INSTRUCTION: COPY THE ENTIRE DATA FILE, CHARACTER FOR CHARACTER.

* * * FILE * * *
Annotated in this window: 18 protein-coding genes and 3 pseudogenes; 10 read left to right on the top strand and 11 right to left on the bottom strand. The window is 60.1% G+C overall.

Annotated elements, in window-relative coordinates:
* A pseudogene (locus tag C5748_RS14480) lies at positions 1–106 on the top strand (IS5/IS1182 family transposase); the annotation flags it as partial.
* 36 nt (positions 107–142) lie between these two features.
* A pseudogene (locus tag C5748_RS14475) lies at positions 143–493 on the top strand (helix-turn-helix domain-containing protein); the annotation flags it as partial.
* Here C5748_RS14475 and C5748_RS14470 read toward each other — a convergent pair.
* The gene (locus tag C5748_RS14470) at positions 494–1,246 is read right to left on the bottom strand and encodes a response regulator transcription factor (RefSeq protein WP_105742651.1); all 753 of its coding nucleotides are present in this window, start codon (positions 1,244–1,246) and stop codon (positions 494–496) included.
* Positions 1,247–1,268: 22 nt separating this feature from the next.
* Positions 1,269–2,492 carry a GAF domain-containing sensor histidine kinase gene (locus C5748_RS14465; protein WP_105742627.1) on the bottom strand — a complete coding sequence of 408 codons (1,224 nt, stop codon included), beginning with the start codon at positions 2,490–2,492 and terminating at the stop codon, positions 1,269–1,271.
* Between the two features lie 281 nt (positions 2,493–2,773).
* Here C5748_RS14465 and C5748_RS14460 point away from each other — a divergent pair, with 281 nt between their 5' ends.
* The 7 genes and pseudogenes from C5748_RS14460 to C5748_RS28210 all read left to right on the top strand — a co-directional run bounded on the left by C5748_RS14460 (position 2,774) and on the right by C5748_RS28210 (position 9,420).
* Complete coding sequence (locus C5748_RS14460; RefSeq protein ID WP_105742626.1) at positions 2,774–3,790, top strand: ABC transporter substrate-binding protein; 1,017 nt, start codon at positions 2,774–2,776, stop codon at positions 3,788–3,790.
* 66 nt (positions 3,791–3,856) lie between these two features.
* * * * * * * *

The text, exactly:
Annotated in this window: 18 protein-coding genes and 3 pseudogenes; 10 read left to right on the top strand and 11 right to left on the bottom strand. The window is 60.1% G+C overall.

Annotated elements, in window-relative coordinates:
* A pseudogene (locus tag C5748_RS14480) lies at positions 1–106 on the top strand (IS5/IS1182 family transposase); the annotation flags it as partial.
* 36 nt (positions 107–142) lie between these two features.
* A pseudogene (locus tag C5748_RS14475) lies at positions 143–493 on the top strand (helix-turn-helix domain-containing protein); the annotation flags it as partial.
* Here C5748_RS14475 and C5748_RS14470 read toward each other — a convergent pair.
* The gene (locus tag C5748_RS14470) at positions 494–1,246 is read right to left on the bottom strand and encodes a response regulator transcription factor (RefSeq protein WP_105742651.1); all 753 of its coding nucleotides are present in this window, start codon (positions 1,244–1,246) and stop codon (positions 494–496) included.
* Positions 1,247–1,268: 22 nt separating this feature from the next.
* Positions 1,269–2,492 carry a GAF domain-containing sensor histidine kinase gene (locus C5748_RS14465; protein WP_105742627.1) on the bottom strand — a complete coding sequence of 408 codons (1,224 nt, stop codon included), beginning with the start codon at positions 2,490–2,492 and terminating at the stop codon, positions 1,269–1,271.
* Between the two features lie 281 nt (positions 2,493–2,773).
* Here C5748_RS14465 and C5748_RS14460 point away from each other — a divergent pair, with 281 nt between their 5' ends.
* The 7 genes and pseudogenes from C5748_RS14460 to C5748_RS28210 all read left to right on the top strand — a co-directional run bounded on the left by C5748_RS14460 (position 2,774) and on the right by C5748_RS28210 (position 9,420).
* Complete coding sequence (locus C5748_RS14460; RefSeq protein ID WP_105742626.1) at positions 2,774–3,790, top strand: ABC transporter substrate-binding protein; 1,017 nt, start codon at positions 2,774–2,776, stop codon at positions 3,788–3,790.
* 66 nt (positions 3,791–3,856) lie between these two features.